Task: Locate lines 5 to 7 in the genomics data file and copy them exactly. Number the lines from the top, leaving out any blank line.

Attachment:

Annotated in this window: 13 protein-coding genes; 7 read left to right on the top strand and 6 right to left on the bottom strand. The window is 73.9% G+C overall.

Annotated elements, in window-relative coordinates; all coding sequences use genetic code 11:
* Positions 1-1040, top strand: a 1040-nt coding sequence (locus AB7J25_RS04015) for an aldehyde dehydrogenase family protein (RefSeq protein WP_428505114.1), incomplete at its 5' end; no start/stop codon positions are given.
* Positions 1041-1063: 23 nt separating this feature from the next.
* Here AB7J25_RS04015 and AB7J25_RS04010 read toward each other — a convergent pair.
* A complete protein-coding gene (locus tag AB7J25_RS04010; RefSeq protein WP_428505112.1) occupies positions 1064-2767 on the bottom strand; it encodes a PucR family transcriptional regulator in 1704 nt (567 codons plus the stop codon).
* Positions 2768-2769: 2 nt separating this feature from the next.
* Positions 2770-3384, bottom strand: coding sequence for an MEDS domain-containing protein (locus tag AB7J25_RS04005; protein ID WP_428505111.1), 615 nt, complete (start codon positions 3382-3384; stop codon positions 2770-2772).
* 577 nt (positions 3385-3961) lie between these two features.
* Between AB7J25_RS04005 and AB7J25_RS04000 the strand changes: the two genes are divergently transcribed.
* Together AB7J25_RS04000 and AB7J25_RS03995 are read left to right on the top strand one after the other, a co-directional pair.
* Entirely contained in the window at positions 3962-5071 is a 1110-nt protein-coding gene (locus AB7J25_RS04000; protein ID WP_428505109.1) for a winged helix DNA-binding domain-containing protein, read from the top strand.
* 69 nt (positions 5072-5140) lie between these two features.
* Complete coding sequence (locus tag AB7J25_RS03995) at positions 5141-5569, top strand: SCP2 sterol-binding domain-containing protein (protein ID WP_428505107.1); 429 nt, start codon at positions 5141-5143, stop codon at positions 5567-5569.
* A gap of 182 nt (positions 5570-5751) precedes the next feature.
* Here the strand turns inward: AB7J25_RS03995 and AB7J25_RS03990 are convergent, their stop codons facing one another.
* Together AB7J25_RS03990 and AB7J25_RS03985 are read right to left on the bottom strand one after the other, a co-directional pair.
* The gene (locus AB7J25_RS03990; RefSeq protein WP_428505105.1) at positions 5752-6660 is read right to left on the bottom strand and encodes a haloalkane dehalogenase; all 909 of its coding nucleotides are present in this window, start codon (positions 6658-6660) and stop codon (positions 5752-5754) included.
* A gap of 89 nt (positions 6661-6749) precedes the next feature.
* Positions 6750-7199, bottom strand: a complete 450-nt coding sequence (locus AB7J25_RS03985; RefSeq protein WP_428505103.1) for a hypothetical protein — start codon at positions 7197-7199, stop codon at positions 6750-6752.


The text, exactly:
* Here AB7J25_RS04015 and AB7J25_RS04010 read toward each other — a convergent pair.
* A complete protein-coding gene (locus tag AB7J25_RS04010; RefSeq protein WP_428505112.1) occupies positions 1064-2767 on the bottom strand; it encodes a PucR family transcriptional regulator in 1704 nt (567 codons plus the stop codon).
* Positions 2768-2769: 2 nt separating this feature from the next.